Glendon alumna transforms a battlefield into a school

Sometimes the education in life that students receive at York carries them to distant lands where they can make far-reaching improvements to people’s lives. The following article is reprinted from the Canadian International Development Agency Web site, with permission. The interview is with Glendon alumna Mariangeles Najlis (BA ’96), who is on a Canadian Forces mission in Afghanistan. Najlis is leading a team that is converting a former Soviet military building into a school for local children. 

On the site of the Taliban’s last battle in Kabul, Canadian Forces Sergeant Mariangeles Najlis is leading a team of local contractors in transforming a two-hectare piece of land with shattered buildings, surrounded by graves and littered with shell casings into a place where Afghan children will get an education.

najilisRight: Glendon alumna Mariangeles Najlis is surrounded by Afghan children. (Photo courtesy of Mariangeles Najlis.)

More than 1,100 children will learn history, geography and arithmetic in a space where the future of their country had been decided. “It’s quite symbolic,” said Najlis. “A military building surrounded by graveyards will be a centre for learning.”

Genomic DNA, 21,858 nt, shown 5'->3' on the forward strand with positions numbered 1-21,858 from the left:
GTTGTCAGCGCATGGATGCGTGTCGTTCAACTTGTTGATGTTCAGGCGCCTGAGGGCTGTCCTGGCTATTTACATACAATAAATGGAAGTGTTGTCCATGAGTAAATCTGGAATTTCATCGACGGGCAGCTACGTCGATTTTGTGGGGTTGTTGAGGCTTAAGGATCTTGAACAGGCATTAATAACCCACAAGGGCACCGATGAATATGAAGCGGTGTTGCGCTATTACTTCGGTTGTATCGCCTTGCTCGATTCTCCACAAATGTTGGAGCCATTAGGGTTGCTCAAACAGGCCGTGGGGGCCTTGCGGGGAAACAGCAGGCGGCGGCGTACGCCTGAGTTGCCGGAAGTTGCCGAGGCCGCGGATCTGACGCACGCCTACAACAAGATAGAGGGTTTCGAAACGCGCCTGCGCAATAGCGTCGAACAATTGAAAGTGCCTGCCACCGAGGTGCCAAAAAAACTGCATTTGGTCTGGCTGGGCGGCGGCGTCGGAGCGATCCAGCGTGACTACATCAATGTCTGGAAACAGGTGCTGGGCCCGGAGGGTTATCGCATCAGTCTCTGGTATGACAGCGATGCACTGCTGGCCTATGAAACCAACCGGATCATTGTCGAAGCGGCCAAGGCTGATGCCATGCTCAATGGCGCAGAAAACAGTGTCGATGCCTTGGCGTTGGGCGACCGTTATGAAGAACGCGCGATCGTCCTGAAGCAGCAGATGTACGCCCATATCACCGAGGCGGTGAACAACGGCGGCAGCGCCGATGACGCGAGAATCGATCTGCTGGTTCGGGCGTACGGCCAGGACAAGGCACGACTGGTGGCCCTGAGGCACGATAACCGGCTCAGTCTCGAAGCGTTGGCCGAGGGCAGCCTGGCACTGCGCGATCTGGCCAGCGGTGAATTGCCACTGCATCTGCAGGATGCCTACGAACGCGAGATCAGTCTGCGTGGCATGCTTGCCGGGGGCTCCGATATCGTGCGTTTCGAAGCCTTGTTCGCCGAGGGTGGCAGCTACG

Right now, a network of trenches and bunkers surrounds the former Soviet army headquarters. The floors of 14 future classrooms are littered with rubble, and a mural of a MiG jet fighter stretches across the wall of what will soon be an auditorium.

Najlis immigrated to Canada from Nicaragua when she was 15 and has served with the Canadian Infantry for the past 13 years. She is now with the Canadian Forces Civilian-Military Cooperation (CIMIC) platoon that is building wells, roads, medical facilities and schools in Afghanistan. “Education is paramount in all phases of peacemaking,” said Najlis. ”If we were more aware of our differences as people in this world and tried to work them out with an educated mind, things would be a lot easier for us.

“I hope better lives will make for more peaceful times,” Najlis added. “Having a school, having water, having the stuff that we take for granted makes you feel a whole lot better as a person. It makes you see a different perspective on things.”